Posted by Diane Porter Public Affairs Co-ordinator, north of England

2nd Oct 2012

Manchester really buzzes when there's a political party Conference in town -lobbyists are rubbing shoulders with the politicians,  journalists are hovering over laptops in steamy Starbucks and activists are competing for the best spot to hand out their leaflets.  But we in Oxfam are a more sophisticated lot.  This year we've been handing out free copies of the (Not the) Financial Times - a sneak review of the world in May 2015 when unbridled rampant casino capitalism has had its day and a Robin Hood tax has reversed five years of austerity.    This is how we see the future.

This year we might just be a little bit closer to realising that future.  The biggest economies in Europe - France, Germany, Spain and Italy - already have a Financial Transaction Tax (FTT) so why can't we? 

At the fringe event on Ideas for a Fairer Economy, Guardian journalist, Polly Toynbee pointed out that a UK FTT could raise £20bn - a considerable sum for a cash-strapped economy.  Politicians often cite the need for an FTT to be global to work but as David Hillman from Stamp Out Poverty said there are lots of examples of successful FTTs across the world and every one of them has been implemented unilaterally.  And we already have an FTT on share transactions with all the revenue staying right here in the UK, no matter where in the world the transaction takes place.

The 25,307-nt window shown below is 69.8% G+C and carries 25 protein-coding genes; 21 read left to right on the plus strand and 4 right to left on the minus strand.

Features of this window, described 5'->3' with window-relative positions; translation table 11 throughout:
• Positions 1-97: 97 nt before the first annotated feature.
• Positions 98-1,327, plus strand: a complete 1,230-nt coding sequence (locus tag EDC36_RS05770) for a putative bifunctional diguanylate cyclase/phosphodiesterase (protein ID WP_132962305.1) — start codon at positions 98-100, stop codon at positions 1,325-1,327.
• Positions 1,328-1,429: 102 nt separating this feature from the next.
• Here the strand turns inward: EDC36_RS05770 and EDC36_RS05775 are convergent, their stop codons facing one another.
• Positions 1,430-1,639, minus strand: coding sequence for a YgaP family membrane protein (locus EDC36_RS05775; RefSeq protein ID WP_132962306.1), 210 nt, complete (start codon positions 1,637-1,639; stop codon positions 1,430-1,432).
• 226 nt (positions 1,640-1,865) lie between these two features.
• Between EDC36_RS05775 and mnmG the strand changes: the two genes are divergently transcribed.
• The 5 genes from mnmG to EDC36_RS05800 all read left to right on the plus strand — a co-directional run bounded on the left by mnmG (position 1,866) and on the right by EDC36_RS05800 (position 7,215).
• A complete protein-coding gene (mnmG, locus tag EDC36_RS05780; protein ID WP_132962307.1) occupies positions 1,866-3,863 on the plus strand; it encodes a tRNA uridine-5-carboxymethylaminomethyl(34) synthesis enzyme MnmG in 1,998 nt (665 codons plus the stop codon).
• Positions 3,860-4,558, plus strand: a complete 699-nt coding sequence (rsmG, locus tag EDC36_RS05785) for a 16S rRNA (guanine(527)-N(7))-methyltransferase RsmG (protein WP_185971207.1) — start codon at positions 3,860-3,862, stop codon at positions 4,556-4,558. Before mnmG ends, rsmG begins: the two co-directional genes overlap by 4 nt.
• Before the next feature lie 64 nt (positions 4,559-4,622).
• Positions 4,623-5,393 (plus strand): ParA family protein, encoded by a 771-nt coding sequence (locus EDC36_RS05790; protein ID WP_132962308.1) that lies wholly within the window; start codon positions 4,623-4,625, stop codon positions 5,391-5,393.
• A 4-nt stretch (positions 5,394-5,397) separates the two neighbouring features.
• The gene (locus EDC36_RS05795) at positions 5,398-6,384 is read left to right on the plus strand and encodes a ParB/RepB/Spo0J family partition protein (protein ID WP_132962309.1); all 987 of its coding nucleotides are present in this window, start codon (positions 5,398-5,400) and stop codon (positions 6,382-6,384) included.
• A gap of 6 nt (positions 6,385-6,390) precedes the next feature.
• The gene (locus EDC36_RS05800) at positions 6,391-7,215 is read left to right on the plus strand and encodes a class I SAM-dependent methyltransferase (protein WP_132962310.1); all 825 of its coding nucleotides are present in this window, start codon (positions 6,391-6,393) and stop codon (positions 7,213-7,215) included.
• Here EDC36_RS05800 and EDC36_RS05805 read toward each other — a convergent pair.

The audience showed a lot of support for a FTT and Chris Leslie, MP and member of the Shadow Treasury team appeared quite sympathetic to many of the comments from the floor.  He said afterwards that he thought the Financial Transaction Tax was "a really exciting idea with a lot of momentum behind the campaign" but stressed the need to "get the details right."

All we need now is for a few clever people to work out those detail s and perhaps our 2015 edition of the (Not the) Financial Times might not be too far off the mark.

Blog post written by Diane Porter

Public Affairs Co-ordinator, north of England

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